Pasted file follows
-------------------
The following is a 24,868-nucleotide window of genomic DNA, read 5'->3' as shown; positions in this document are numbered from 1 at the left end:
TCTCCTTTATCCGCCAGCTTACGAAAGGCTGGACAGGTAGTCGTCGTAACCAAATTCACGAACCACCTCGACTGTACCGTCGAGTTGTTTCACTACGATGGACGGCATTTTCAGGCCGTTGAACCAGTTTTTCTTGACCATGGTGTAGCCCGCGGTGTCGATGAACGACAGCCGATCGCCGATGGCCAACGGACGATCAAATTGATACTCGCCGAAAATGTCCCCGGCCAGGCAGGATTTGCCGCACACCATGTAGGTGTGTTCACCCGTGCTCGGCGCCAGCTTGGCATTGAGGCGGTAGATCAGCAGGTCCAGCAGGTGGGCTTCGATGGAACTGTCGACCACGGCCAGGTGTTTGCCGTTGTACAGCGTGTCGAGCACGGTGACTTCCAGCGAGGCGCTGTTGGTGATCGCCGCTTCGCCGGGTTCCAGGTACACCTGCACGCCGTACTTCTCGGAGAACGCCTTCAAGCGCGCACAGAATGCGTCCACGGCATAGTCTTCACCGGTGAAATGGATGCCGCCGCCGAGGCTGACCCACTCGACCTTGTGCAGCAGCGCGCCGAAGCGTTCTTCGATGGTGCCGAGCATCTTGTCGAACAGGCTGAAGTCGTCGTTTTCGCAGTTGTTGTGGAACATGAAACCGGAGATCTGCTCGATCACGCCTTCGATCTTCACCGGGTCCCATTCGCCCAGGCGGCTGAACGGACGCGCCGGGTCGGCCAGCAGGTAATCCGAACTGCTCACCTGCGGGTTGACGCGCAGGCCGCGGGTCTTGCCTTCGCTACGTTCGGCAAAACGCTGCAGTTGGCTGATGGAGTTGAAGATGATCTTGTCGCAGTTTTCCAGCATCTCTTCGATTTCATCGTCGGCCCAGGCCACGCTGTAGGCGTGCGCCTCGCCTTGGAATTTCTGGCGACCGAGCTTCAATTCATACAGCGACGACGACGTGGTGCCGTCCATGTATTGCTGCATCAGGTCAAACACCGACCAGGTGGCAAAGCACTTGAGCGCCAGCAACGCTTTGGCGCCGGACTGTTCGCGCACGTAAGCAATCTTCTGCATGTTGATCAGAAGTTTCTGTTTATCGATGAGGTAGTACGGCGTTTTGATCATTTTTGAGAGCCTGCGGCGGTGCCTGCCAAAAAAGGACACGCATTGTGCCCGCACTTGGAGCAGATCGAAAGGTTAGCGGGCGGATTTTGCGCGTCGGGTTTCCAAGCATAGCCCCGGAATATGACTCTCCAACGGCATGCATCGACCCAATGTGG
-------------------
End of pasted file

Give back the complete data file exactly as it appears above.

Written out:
The following is a 24,868-nucleotide window of genomic DNA, read 5'->3' as shown; positions in this document are numbered from 1 at the left end:
TCTCCTTTATCCGCCAGCTTACGAAAGGCTGGACAGGTAGTCGTCGTAACCAAATTCACGAACCACCTCGACTGTACCGTCGAGTTGTTTCACTACGATGGACGGCATTTTCAGGCCGTTGAACCAGTTTTTCTTGACCATGGTGTAGCCCGCGGTGTCGATGAACGACAGCCGATCGCCGATGGCCAACGGACGATCAAATTGATACTCGCCGAAAATGTCCCCGGCCAGGCAGGATTTGCCGCACACCATGTAGGTGTGTTCACCCGTGCTCGGCGCCAGCTTGGCATTGAGGCGGTAGATCAGCAGGTCCAGCAGGTGGGCTTCGATGGAACTGTCGACCACGGCCAGGTGTTTGCCGTTGTACAGCGTGTCGAGCACGGTGACTTCCAGCGAGGCGCTGTTGGTGATCGCCGCTTCGCCGGGTTCCAGGTACACCTGCACGCCGTACTTCTCGGAGAACGCCTTCAAGCGCGCACAGAATGCGTCCACGGCATAGTCTTCACCGGTGAAATGGATGCCGCCGCCGAGGCTGACCCACTCGACCTTGTGCAGCAGCGCGCCGAAGCGTTCTTCGATGGTGCCGAGCATCTTGTCGAACAGGCTGAAGTCGTCGTTTTCGCAGTTGTTGTGGAACATGAAACCGGAGATCTGCTCGATCACGCCTTCGATCTTCACCGGGTCCCATTCGCCCAGGCGGCTGAACGGACGCGCCGGGTCGGCCAGCAGGTAATCCGAACTGCTCACCTGCGGGTTGACGCGCAGGCCGCGGGTCTTGCCTTCGCTACGTTCGGCAAAACGCTGCAGTTGGCTGATGGAGTTGAAGATGATCTTGTCGCAGTTTTCCAGCATCTCTTCGATTTCATCGTCGGCCCAGGCCACGCTGTAGGCGTGCGCCTCGCCTTGGAATTTCTGGCGACCGAGCTTCAATTCATACAGCGACGACGACGTGGTGCCGTCCATGTATTGCTGCATCAGGTCAAACACCGACCAGGTGGCAAAGCACTTGAGCGCCAGCAACGCTTTGGCGCCGGACTGTTCGCGCACGTAAGCAATCTTCTGCATGTTGATCAGAAGTTTCTGTTTATCGATGAGGTAGTACGGCGTTTTGATCATTTTTGAGAGCCTGCGGCGGTGCCTGCCAAAAAAGGACACGCATTGTGCCCGCACTTGGAGCAGATCGAAAGGTTAGCGGGCGGATTTTGCGCGTCGGGTTTCCAAGCATAGCCCCGGAATATGACTCTCCAACGGCATGCATCGACCCAATGTGG